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Educational Feature: ‘How Halo 3 Changed Game Development’

Does the Halo series measure up to other epic trilogies, like The Lord of the Rings, or is it nothing more than a set of really great games? A new article from s

Jill Duffy, Blogger

January 10, 2008

3 Min Read

Does the Halo series measure up to other epic trilogies, like The Lord of the Rings, or is it nothing more than a set of really great games? A new feature article from sister educational web site GameCareerGuide.com explores the question. Game artist and freelance writer Tom Carroll sees the mark of a good trilogy in its ending. And for games, Halo is now the new mark against which both players and developers alike will measure other games. In this excerpt, Carroll compares Halo to The Lord of the Rings, and asks why the latter is a stronger epic trilogy: “The test for any franchise is how it wraps things up at the end. The master, of course, was J. R. R. Tolkien, who managed to bring all the disparate threads of his The Lord of the Rings plots together in the third volume, The Return of the King. But not all authors (or developers) have been so lucky. Philip Jose Farmer, for instance, had so much going on that he had to wrap up his Riverworld trilogy in a fourth volume, and in my humble opinion, it wasn’t up to the standard of the first three books. In video games, epic trilogies are rare, and developers are loath to wrap things up anyway. For example, Final Fantasy is now up to XII (with the next element in the pipe for PlayStation 3), and the franchise shows no sign of slowing down. Let’s check out Return of the King in short form to see how it holds up: Return of the King depicts Frodo and Sam's perilous journey to Mt. Doom, and the rest of the fellowship's quest in aiding Frodo and Sam in any way possible and restoring Aragorn to his rightful ascension as the King of Gondor. Then, compare it with Halo 3: Master Chief is on his way to Earth to stop the Prophet of Truth and his army of Brutes from taking down the universe. Cortana has been captured by Gravemind, and The Arbiter and his Elites have forged an uneasy truce with Humankind to battle against the greater evil that had arisen. Boiled down to a single paragraph, this Halo 3 doesn’t quite pack the punch of Return of the King. It is all there, of course. Hero bent on completing his quest, but where Tolkien’s story hits the ground running, Halo 3 seems to descend into Seinfeldian yada-yada-yada speak. Where Halo 3 succeeds is in getting Master Chief back to center stage; that’s where he belongs and where people expect him to be. Where it fails (though “fails” is an awfully strong term when referring to a game that has generated mega-millions in income, merchandises out the wazoo, and even a feature film in pre-production) is that it isn’t able to satisfactorily resolve all the elements that popped into the narrative during the middle chapter.” To read the complete article, visit GameCareerGuide.com.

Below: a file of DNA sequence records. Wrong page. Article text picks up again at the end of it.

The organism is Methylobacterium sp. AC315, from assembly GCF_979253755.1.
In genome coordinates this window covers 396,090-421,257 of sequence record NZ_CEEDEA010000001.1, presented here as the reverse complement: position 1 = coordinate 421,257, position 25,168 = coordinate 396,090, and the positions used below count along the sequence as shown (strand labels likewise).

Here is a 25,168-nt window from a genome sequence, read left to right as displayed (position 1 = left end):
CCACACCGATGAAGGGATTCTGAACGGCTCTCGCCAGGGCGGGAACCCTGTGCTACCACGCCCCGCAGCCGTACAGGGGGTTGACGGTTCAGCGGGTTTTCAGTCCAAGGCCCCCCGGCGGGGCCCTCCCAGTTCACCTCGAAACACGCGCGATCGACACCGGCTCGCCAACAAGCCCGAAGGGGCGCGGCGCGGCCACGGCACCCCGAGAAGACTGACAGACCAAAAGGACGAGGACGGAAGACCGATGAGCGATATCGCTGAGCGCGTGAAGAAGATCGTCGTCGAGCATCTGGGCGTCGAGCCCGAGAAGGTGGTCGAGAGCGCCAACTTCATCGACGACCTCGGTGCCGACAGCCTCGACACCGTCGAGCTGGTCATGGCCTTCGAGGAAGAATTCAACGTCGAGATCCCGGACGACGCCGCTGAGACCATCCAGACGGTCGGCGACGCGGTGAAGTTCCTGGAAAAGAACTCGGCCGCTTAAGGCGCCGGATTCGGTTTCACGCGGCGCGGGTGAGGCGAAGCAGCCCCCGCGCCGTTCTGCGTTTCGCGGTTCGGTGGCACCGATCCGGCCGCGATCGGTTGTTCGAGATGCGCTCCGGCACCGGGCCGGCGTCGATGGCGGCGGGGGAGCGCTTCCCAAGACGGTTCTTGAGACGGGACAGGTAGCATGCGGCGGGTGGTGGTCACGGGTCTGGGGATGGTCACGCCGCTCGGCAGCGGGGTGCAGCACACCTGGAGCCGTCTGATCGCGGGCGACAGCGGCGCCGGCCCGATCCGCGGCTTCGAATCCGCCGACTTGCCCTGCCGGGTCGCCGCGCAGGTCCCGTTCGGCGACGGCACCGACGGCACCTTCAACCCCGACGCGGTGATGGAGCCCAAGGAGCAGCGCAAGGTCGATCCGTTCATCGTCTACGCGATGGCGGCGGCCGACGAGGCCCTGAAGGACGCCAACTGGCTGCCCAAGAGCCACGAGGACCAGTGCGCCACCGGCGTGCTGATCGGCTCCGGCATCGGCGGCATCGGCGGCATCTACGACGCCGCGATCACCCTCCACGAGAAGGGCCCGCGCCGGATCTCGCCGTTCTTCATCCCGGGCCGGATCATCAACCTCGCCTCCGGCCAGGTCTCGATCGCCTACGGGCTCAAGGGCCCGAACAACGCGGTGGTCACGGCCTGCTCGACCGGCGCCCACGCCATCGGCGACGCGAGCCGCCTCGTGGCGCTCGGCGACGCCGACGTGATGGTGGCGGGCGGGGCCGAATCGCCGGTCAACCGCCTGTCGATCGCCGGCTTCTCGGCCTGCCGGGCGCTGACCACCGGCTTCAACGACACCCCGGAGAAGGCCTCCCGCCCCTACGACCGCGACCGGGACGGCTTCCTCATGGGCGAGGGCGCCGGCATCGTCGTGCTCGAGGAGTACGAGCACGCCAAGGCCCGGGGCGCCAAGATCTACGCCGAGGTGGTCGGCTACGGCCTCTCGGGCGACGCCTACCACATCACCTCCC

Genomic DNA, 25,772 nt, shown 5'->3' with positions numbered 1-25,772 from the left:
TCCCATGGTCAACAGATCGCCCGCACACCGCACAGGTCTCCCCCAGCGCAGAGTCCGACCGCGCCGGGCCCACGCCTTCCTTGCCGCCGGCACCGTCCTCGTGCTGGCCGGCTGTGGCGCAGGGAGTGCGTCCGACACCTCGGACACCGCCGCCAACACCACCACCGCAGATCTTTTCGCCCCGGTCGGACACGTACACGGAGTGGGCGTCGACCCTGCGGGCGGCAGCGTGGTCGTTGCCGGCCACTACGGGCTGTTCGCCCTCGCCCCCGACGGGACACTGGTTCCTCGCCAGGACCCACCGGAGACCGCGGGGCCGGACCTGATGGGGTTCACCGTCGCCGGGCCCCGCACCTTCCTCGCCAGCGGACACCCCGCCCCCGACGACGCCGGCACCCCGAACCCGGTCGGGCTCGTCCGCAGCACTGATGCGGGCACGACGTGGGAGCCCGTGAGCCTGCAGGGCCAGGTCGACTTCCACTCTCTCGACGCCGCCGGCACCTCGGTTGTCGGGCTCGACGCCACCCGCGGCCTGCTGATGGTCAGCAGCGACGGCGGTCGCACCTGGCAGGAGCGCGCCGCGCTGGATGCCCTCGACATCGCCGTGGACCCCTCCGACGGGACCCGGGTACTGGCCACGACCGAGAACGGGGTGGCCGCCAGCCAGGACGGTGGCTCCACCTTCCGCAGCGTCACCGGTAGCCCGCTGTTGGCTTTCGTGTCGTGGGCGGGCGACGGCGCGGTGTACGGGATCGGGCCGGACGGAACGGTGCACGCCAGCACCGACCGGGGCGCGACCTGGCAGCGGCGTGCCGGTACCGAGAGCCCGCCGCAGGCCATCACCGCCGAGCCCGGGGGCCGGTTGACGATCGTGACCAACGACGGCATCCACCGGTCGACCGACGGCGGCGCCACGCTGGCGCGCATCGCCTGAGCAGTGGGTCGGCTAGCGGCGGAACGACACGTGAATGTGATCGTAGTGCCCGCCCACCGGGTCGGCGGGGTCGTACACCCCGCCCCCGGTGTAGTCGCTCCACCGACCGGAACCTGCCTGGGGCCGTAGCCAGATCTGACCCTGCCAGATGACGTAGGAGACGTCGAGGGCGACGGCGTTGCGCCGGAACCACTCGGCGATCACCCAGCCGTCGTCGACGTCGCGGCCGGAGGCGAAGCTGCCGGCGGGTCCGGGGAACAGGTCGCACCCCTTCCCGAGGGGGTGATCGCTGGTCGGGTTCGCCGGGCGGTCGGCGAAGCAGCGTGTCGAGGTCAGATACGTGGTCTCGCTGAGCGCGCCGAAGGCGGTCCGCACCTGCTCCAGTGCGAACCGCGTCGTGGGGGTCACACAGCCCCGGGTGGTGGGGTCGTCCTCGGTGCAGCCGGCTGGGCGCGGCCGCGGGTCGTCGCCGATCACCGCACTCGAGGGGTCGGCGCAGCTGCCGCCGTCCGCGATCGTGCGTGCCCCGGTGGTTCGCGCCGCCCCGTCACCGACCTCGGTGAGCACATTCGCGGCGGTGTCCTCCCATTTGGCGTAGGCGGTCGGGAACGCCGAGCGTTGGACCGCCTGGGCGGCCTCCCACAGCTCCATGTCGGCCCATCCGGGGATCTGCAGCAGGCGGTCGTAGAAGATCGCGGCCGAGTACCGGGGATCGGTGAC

About the Author(s)

Jill Duffy


Jill Duffy is the departments editor at Game Developer magazine. Contact her at [email protected].

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